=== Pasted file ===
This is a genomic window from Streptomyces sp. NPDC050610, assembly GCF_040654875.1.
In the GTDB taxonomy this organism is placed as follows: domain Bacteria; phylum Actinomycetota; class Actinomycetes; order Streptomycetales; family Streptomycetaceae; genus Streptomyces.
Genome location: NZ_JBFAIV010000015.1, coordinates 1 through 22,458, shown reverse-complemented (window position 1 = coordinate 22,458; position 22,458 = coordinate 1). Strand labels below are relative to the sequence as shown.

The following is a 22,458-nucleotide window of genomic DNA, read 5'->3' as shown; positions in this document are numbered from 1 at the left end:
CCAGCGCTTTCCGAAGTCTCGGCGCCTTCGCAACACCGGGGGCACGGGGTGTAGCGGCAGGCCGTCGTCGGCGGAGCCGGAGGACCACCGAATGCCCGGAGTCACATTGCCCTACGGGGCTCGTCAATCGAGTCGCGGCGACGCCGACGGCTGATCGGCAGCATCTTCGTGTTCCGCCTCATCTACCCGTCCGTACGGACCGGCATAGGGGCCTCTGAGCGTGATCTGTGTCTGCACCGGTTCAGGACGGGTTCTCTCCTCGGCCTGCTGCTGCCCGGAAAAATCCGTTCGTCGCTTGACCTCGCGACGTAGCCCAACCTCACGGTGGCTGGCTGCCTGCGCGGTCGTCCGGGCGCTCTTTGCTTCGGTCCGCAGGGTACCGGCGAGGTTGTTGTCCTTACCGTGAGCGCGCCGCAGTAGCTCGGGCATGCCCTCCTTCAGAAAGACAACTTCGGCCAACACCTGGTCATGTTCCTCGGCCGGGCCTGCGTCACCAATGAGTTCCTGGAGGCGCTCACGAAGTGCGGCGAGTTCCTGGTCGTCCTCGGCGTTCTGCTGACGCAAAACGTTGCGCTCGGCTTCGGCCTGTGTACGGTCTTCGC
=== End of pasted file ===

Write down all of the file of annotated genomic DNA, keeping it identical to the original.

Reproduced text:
This is a genomic window from Streptomyces sp. NPDC050610, assembly GCF_040654875.1.
In the GTDB taxonomy this organism is placed as follows: domain Bacteria; phylum Actinomycetota; class Actinomycetes; order Streptomycetales; family Streptomycetaceae; genus Streptomyces.
Genome location: NZ_JBFAIV010000015.1, coordinates 1 through 22,458, shown reverse-complemented (window position 1 = coordinate 22,458; position 22,458 = coordinate 1). Strand labels below are relative to the sequence as shown.

The following is a 22,458-nucleotide window of genomic DNA, read 5'->3' as shown; positions in this document are numbered from 1 at the left end:
CCAGCGCTTTCCGAAGTCTCGGCGCCTTCGCAACACCGGGGGCACGGGGTGTAGCGGCAGGCCGTCGTCGGCGGAGCCGGAGGACCACCGAATGCCCGGAGTCACATTGCCCTACGGGGCTCGTCAATCGAGTCGCGGCGACGCCGACGGCTGATCGGCAGCATCTTCGTGTTCCGCCTCATCTACCCGTCCGTACGGACCGGCATAGGGGCCTCTGAGCGTGATCTGTGTCTGCACCGGTTCAGGACGGGTTCTCTCCTCGGCCTGCTGCTGCCCGGAAAAATCCGTTCGTCGCTTGACCTCGCGACGTAGCCCAACCTCACGGTGGCTGGCTGCCTGCGCGGTCGTCCGGGCGCTCTTTGCTTCGGTCCGCAGGGTACCGGCGAGGTTGTTGTCCTTACCGTGAGCGCGCCGCAGTAGCTCGGGCATGCCCTCCTTCAGAAAGACAACTTCGGCCAACACCTGGTCATGTTCCTCGGCCGGGCCTGCGTCACCAATGAGTTCCTGGAGGCGCTCACGAAGTGCGGCGAGTTCCTGGTCGTCCTCGGCGTTCTGCTGACGCAAAACGTTGCGCTCGGCTTCGGCCTGTGTACGGTCTTCGC